What makes a successful gambler is the same skill as what makes a successful investor: mitigating risk. For the investor one might consider puts and calls, and for the gambler one might consider whether to hold or fold. An aside, I don't know whether chess and poker are comparable games of chance (gambling), but both require extraordinary skills at predicting the behavior of others. Which is also true for the successful investor; indeed, investing has become a data-driven exercise (using massive amounts of computer power) in predicting the behavior of other investors. Is it possible for chess and poker to become data-driven, with players watches or eye glasses connected to massive amounts of computer power?

My memory is that poker is far more fun (for me). But it's decades since I played. You know what they say - quit when you're ahead.

Lol I think Tyler didn’t like Annie or didn’t think she did well in the interview. No positive comments from him on the interview, he just includes the podcast summary. Then at the end he says listen to hear his great questions.

Brutal.

"If I put this policy in that looks like it’s awesome, how can someone come in and find the cracks in it so that it can turn into something bad?"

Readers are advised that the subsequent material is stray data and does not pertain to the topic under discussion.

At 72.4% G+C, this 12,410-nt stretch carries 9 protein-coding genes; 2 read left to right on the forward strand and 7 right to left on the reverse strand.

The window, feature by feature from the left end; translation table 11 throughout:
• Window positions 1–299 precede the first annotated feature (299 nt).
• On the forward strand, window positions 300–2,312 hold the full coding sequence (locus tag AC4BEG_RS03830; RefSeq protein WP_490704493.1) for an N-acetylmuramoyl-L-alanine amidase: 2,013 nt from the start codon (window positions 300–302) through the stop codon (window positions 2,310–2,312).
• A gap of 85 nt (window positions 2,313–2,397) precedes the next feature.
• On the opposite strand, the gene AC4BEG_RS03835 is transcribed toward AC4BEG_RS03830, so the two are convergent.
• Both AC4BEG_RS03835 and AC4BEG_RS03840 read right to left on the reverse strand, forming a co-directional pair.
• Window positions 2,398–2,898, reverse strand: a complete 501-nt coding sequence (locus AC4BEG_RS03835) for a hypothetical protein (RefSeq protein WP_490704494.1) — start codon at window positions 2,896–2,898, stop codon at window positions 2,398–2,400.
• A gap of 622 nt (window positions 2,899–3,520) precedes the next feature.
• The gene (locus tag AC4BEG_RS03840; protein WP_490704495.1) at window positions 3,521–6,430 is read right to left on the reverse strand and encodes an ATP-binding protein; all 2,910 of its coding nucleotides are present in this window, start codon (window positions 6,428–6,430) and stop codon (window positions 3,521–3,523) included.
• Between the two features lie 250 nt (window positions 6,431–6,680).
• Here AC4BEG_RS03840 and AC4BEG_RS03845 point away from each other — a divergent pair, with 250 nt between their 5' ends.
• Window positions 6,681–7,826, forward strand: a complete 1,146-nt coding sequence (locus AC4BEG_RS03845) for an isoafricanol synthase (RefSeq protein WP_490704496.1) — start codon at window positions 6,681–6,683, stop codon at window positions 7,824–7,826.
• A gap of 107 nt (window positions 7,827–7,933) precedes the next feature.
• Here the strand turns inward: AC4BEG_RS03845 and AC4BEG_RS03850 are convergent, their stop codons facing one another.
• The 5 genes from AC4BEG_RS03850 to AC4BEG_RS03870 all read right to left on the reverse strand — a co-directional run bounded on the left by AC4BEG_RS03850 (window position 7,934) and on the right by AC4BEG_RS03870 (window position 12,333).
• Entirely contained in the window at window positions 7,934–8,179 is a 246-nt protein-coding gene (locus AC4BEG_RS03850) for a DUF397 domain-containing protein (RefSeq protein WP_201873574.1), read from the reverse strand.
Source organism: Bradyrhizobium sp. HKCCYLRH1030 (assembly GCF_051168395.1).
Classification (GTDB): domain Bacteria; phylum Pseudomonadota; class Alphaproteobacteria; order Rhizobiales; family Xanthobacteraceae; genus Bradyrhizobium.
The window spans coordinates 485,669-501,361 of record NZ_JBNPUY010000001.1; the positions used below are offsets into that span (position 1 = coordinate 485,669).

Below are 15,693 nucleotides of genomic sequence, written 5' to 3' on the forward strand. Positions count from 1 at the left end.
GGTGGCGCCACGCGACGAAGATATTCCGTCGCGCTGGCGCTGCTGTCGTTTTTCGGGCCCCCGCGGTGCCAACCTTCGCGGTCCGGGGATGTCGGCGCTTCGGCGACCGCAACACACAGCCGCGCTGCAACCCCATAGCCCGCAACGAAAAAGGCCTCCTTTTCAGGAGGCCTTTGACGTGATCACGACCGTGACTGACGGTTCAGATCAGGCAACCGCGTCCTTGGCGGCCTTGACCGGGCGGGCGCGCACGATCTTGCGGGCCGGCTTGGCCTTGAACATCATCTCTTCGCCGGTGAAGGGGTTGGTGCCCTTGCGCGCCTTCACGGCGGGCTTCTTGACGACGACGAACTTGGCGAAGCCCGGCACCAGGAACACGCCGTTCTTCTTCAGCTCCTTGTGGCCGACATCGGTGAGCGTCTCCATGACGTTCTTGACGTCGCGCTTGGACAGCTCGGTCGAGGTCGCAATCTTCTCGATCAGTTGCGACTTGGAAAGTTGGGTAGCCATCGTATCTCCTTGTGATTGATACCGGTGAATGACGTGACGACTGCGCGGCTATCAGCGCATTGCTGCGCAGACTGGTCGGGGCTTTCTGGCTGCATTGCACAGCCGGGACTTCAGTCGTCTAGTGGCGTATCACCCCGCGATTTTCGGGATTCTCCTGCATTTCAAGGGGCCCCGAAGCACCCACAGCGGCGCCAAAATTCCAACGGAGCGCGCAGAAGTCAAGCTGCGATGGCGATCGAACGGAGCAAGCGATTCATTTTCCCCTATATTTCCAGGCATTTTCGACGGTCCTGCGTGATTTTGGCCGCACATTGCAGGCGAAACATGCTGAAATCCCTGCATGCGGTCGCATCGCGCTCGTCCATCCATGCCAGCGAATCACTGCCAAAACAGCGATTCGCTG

Maybe because it was so hard fraught ACA has turned out to be almost impervious. On the other hand, trade policy has turned out to be quite vulnerable to executive sabotage.

It wasn't even self-recommending.

Not a fan of the guest, but an excellent choice of Nirvana song from Tyler. Incesticide is underrated.

If economists were banned from talking to crooks wouldn't they become rather circumscribed in their professional activities?

If Tyler had the opportunity to interview the Golden State Killer he would probably get less hate. As long-time listeners, we must remember the ol "this is the conversation I want to have . . . " we have no place to be disappointed. He owes us nothing and it's a free podcast.

+1, and I did interview a convicted killer once and hardly anyone complained. Model that.

This kind of stood out though. "I bet that rings a little hollow to the family of the man he killed." prompting this "Yeah, and what was his name again? Not sure if Tyler got to that, or spoke to his family."

This isn't exactly a feminine loving crowd here (I'm not referring to our hosts), even the idea of an accomplished female poker player is offensive. If an accomplished female economist gets little respect, why would an accomplished female poker player. Consider Elizabeth Holmes, whose fall from her pedestal in Silicon Valley wasn't far because the pedestal was so short. Female fraudsters in whatever activities don't receive near the respect as male fraudsters (whom people just don't understand their genius). My other comments were meant to compare gamblers and investors. Female gamblers and investors are treated pretty much the same: they get very little respect.

Not sure. They don't think you'll kill, but they think you "might" be lying about something, somewhere. I'd hold off on that Bloomberg column about "5 Hot Poker Investments you can't afford to pass", for at least a week.

>I did interview a convicted killer once and hardly anyone complained.

Actually, you were mocked relentlessly.

I don't know the Golden State Killer, nor any of his victims. I do, however, know many victims of Annie Duke.